I studied abroad in Scotland last Spring, so I tried to create a Google Map that was my typical walk from my flat in Edinburgh to a lecture hall on the University of Edinburgh’s campus. My walk – created on Google Maps – was actually not very easy to make and frustrating. I could create and drop multiple pins down, but drawing the route that I took between my flat and class was not easy. The line would be about 4 blocks over from what I wanted, no matter where I dropped the pin. I think that the collaboration feature of the map is probably the most useful utility of creating your own Google Maps, if the lined route feature would work. I figured the map would be useful as a university walking guide, because you could take/show shortcuts that don’t follow main roads, similar to the campus of Mary Washington.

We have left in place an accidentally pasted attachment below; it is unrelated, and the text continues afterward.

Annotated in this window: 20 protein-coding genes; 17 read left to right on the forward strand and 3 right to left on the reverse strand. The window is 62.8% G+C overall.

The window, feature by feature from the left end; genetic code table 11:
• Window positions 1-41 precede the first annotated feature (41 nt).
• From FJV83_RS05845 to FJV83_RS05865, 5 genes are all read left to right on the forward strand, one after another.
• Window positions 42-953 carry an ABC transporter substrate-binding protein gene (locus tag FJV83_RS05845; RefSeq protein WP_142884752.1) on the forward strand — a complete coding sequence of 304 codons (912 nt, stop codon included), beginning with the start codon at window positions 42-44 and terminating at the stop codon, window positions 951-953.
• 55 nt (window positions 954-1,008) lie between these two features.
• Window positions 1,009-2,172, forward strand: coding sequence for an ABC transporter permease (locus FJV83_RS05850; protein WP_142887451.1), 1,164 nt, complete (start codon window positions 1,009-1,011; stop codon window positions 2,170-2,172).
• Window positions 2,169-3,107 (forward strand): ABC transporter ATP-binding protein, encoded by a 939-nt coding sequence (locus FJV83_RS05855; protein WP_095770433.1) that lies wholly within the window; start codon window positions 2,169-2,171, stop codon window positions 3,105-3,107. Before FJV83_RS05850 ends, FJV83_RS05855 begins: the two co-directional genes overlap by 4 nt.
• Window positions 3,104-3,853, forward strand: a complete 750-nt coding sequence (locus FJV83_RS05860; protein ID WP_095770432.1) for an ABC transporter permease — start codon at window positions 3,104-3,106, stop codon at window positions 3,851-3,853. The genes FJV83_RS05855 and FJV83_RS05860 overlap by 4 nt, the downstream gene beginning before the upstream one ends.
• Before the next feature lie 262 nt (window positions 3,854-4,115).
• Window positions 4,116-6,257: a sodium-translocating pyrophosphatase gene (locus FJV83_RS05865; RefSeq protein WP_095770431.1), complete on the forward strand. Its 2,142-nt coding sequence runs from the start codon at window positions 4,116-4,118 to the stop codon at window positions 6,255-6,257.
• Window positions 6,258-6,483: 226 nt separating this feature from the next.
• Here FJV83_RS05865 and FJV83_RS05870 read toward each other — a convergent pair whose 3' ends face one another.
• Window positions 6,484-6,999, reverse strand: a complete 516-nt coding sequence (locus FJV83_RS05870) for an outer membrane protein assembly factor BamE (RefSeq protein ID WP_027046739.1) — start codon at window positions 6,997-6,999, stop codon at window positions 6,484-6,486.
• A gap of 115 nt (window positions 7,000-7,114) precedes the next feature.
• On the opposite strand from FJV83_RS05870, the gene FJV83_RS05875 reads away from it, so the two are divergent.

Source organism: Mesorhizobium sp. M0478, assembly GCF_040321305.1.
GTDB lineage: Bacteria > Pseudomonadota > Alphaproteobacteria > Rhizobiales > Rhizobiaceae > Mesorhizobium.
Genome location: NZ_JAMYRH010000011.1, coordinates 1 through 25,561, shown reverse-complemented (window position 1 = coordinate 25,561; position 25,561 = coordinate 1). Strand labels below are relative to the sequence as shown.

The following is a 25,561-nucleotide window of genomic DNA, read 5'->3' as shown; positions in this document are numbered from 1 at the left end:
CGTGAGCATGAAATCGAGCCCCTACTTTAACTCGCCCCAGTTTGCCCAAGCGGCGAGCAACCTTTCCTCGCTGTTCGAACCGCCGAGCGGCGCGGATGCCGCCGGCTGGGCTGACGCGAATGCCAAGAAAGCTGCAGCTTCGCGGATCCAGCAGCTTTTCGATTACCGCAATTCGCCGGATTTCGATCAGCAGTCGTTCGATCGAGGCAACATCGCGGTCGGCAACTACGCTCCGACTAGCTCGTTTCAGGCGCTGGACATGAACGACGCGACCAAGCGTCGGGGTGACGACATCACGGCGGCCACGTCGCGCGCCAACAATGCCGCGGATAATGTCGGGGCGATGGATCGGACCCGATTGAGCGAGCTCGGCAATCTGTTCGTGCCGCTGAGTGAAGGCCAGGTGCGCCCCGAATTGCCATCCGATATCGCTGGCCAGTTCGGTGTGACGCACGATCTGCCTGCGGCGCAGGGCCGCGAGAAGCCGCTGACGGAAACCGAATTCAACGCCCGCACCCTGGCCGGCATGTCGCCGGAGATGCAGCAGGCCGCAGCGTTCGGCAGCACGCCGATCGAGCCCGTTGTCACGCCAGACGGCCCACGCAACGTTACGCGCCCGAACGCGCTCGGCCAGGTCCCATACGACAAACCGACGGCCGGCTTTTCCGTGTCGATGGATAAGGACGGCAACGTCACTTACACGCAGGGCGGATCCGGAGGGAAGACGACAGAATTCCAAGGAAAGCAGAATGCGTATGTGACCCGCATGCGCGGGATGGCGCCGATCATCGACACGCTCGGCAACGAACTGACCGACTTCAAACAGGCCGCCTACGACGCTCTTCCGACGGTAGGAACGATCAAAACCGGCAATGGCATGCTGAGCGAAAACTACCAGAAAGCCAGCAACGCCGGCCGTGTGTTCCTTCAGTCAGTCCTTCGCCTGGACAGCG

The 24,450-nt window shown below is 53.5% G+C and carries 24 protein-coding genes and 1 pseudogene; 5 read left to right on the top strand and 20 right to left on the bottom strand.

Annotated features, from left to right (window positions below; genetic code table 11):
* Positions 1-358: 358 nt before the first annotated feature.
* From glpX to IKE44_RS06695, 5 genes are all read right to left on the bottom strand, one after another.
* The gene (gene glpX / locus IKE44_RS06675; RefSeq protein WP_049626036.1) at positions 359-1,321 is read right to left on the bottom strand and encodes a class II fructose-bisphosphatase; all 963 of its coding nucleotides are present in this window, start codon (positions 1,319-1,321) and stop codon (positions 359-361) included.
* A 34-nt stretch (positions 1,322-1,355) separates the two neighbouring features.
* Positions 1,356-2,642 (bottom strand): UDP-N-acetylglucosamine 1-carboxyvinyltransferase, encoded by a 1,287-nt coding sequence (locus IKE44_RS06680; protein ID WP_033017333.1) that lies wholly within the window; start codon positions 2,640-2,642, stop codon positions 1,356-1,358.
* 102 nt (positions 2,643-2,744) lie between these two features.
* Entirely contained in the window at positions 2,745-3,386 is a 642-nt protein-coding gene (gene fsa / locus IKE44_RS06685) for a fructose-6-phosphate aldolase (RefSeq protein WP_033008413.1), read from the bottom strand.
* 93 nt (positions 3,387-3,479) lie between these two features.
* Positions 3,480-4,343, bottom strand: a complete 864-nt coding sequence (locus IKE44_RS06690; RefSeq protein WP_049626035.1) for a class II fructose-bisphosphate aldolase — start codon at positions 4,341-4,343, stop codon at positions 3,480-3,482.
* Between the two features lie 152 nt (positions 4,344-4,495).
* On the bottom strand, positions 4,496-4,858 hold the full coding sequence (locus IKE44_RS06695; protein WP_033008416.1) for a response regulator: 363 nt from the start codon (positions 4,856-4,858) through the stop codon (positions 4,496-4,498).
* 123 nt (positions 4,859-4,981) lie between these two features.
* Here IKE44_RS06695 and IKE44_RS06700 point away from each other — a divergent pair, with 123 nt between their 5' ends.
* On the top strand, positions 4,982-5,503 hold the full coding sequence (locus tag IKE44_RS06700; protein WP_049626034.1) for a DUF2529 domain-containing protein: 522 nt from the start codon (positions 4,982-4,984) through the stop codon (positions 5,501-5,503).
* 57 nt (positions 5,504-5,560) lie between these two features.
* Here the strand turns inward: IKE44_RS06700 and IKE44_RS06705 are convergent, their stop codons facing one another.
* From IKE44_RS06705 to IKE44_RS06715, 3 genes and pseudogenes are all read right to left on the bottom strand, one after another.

I have used Google Earth before, but I have not downloaded it to my currant laptop. As Tim was saying in class, Google Earth acts faulty on older computers. I have a 2008 Macbook that, I believe, would not be able to use Google Earth to its full potential. I think that both Google Earth and Google Maps are extremely useful and effective tools for digital history projects, especially the collaborative feature. For my group’s project of archiving James Farmer’s Lectures, we had all collectively agreed that it is unnecessary to use Google Earth or Maps for our project.